Opening the back door of her Hyundai i30, Yasmin Brisbane gently squeezed in — as a 40kg camel sprawled out across her lap.
The baby camel, Starr, had just injured her leg and needed to urgently see the vet.
Unfortunately for Yasmin, her small hatchback was the only car available to make the run.
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“I don’t think I’ll be able to get the smell out of my car from that trip,” Yasmin tells 7Life laughing.
The 33-year-old is a second-generation camel farmer, her parents first having mustered wild camels from the Australian desert when Yasmin was just in her teens.
Becoming a farmer herself wasn’t her first career choice — she once dreamt of having an acting career.
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But she slowly fell head over heels for the sweet-natured mammals, which she now considers part of the family.
“We have 110 camels now – they’re like siblings and I have to fight for attention,” Yasmin jokes.
“The camels came first – they still do.
“You know horse people? Well, camel people are a level up. We are a whole different level of crazy.”
When Yasmin was 16, her parents had the “brilliant idea” of starting their own camel farm.
However, with backgrounds in fashion and mining, the pair had no real idea about either camels or farming.
But they believed camels were underutilised in drought-stricken Queensland.
Yasmin is a second generation camel farmer. Credit: Hayley Elle Photography
So, they decided on a whim to open a farm to commercially produce camel milk and other camel products, including skincare.
Camel milk is thought to promote multiple health benefits, being higher in vitamins B and C and iron than cow’s milk.
Yasmin describes the family’s farm, on the Sunshine Coast, as the only certified organic camel farm in the world, and says it was the first commercial camel dairy in Australia.
QCamel now produces more than 40,000 litres of camel milk a year, selling out of the sought-after product on a weekly basis.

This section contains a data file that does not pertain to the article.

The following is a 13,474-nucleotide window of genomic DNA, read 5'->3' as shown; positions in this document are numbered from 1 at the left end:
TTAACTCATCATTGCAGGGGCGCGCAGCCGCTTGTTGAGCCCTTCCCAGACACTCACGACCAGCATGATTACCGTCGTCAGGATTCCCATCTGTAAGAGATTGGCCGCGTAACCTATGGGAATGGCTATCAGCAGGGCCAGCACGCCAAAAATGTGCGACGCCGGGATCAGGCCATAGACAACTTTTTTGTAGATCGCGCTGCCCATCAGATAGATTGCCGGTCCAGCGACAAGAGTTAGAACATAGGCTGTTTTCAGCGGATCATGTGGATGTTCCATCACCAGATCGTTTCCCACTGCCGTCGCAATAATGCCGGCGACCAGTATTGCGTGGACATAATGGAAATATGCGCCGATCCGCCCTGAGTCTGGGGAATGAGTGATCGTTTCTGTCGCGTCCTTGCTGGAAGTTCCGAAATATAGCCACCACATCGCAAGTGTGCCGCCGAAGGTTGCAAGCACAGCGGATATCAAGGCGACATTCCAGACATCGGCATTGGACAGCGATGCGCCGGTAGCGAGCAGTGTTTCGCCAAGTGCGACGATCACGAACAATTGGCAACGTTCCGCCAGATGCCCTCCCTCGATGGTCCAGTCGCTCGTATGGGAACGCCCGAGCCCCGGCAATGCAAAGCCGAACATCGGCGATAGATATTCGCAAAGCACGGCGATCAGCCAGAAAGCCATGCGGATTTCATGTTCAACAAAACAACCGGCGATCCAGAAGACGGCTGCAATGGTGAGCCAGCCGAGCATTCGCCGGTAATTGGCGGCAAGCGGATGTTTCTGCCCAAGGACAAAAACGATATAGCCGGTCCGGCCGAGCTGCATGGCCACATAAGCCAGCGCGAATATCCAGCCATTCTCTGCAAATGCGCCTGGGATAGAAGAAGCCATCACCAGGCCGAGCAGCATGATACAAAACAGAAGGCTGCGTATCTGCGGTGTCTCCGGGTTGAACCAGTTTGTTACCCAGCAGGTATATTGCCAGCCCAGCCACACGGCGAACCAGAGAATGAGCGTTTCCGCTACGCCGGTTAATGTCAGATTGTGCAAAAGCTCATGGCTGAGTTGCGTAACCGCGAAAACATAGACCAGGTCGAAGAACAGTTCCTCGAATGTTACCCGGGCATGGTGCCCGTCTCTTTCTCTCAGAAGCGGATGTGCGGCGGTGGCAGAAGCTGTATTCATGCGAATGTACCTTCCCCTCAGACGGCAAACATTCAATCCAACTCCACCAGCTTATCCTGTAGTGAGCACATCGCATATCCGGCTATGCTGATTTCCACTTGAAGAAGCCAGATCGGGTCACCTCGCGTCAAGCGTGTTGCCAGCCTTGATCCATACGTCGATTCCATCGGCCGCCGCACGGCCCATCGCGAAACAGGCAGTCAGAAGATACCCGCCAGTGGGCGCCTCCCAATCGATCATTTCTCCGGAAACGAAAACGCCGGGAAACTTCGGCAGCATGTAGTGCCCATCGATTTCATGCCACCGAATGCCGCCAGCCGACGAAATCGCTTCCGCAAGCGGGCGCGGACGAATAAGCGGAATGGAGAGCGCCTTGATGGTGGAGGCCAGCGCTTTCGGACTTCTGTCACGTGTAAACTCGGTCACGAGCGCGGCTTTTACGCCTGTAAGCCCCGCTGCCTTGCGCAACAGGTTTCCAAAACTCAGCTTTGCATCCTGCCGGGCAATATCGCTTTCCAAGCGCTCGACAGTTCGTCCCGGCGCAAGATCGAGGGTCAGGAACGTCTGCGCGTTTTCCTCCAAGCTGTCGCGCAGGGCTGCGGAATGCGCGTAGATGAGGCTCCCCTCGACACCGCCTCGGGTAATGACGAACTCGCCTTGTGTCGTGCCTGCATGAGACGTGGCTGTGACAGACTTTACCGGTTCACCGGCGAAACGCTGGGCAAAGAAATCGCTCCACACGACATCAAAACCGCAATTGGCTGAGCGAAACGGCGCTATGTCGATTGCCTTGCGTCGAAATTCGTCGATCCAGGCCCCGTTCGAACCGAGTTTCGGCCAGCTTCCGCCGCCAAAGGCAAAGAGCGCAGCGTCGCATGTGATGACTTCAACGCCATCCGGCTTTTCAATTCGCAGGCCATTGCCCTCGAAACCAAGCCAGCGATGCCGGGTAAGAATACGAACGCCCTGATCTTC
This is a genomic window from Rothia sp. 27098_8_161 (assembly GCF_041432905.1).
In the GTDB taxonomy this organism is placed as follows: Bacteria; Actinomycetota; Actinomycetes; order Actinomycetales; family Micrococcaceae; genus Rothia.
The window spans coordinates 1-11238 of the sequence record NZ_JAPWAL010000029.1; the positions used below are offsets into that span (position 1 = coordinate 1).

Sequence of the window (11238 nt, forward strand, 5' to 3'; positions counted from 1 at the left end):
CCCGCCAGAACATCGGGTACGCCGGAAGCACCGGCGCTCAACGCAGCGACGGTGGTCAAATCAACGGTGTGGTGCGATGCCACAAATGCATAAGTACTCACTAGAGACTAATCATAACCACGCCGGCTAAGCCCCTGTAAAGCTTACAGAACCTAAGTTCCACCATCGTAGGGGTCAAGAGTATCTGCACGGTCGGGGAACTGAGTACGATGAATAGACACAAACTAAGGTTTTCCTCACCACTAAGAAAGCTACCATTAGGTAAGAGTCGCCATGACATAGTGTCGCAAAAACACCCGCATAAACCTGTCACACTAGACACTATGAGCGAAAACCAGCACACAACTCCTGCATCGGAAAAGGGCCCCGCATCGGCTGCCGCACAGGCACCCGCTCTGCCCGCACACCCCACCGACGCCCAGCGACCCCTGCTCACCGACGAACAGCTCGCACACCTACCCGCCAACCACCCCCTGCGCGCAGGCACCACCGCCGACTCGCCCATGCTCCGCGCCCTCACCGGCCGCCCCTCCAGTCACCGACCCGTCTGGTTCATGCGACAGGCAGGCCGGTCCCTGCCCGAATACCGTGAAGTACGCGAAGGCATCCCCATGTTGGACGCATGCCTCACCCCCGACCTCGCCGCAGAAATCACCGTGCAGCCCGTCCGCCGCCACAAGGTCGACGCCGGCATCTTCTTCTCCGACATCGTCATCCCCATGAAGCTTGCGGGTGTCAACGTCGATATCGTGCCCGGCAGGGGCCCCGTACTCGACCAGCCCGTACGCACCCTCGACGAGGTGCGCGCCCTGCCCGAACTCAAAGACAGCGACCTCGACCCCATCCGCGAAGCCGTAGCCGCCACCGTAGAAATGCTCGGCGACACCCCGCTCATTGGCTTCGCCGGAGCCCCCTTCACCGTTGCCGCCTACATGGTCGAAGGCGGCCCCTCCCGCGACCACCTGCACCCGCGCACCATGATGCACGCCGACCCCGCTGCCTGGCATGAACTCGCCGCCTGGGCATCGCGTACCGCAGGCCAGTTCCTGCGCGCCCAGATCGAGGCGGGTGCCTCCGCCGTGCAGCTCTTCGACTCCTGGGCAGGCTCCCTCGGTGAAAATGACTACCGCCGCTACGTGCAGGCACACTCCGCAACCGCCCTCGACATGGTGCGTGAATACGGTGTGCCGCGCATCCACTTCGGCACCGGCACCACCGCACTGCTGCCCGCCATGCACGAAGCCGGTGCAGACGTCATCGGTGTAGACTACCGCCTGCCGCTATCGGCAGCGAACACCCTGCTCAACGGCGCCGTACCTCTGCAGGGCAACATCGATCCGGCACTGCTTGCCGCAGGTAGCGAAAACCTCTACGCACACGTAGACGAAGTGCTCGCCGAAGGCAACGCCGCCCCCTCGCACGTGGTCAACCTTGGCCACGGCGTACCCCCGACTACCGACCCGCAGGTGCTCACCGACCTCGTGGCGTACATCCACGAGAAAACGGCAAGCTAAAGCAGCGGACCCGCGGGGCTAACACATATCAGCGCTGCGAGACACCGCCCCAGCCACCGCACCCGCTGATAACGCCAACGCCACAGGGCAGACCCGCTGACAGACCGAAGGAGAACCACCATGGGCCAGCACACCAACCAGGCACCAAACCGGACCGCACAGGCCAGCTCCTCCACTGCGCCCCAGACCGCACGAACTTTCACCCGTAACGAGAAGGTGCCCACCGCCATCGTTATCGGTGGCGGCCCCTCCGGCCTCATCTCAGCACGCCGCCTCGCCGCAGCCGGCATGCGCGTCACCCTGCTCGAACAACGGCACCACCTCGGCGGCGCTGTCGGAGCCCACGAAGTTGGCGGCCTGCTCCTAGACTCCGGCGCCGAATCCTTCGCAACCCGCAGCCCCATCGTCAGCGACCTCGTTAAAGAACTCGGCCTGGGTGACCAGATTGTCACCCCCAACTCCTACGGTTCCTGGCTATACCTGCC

It has also branched out into other camel products, including skincare.
Yasmin helps run her family Camel Farm in Queensland. Credit: Hayley Elle Photography
Despite having grown up around camels, Yasmin didn’t necessarily see herself caring for the 800kg animal.
“I was in my last year of high school when we got our first camel,” Yasmin says.
“I was absolutely petrified of them. They are quite scary. Mum and Dad thought I was a big wuss.”
Eventually, the teen grew to love the mammals some of which were as tall as three metres, and became known to her friends as “Camel Girl”.
“It’s like being Horse Girl but better,” she laughs.
The Brisbanes currently have 110 camels in their backyard. Credit: Supplied
When the Brisbanes began building up their herd of camels, they turned to outback Australia.
Camels run wild in the desert, thousands having been introduced as early as the 1840s to help build infrastructure in remote areas.
The animals thrived in the hot climate of Australia and today there is an estimated wild population in remote central Australia of 750,000.
“At first we had to muster, catch and train them,” Yasmin explains.
“It’s not that simple with 9 foot, 600kg camels.”
Before too long, their first 20 camels populated their paddock.
“It was a lot of trial and error – we had to learn a lot,” she says.
The Queenslander says mustering camels through the farm gates is the easiest part of the operation.
The biggest challenge is collecting their milk.
And not just because of their sheer size.
“Camels are very intelligent creatures,” Yasmin says.
“There’s a bit of foreplay (involved), you don’t just go straight in for the udder.
“We need to build relationships with them, we talk to them, we (even) synch our breath up with theirs.”
The Brisbanes also sing to the camels as part of gaining their trust, and it’s not unusual to spot them humming a kind of lullaby into their ears.
Yasmin says it’s all to do with putting the animal first.
Yasmin has named all 110 camels at Qcamel. Credit: Supplied
If the camel refuses to be milked, the Brisbanes don’t force the issue, even if they have spent hours moving it around the farm and into the dairy.
They also don’t separate a calf from its mother, with Yasmin explaining that the commercial operation “shares” the mother’s milk with the baby.
Every birth at the farm is celebrated – even those of the males, which don’t produce milk.
And with a camel’s gestation period being 13 months, there’s huge excitement when there is a newborn calf.
Each camel is given a name, and Yasmin prides herself on being able to identify all 110 of them.
QCamel’s gentle and ethical approach to camel farming has seen its business explode.
Yasmin now uses her acting talents on TikTok and shares behind the scenes tours of camel farming.
She credits social media for the farm’s rapid success, saying she has seen a 30 per cent rise in sales since she began producing videos about its work.
The family has expanded into chocolate, yoghurt, cheese and other dairy products, and their camel-inspired skincare range has also seen a huge increase.
They have opened the farm to tourism, too, allowing visitors to see their ethical approach to farming up close.
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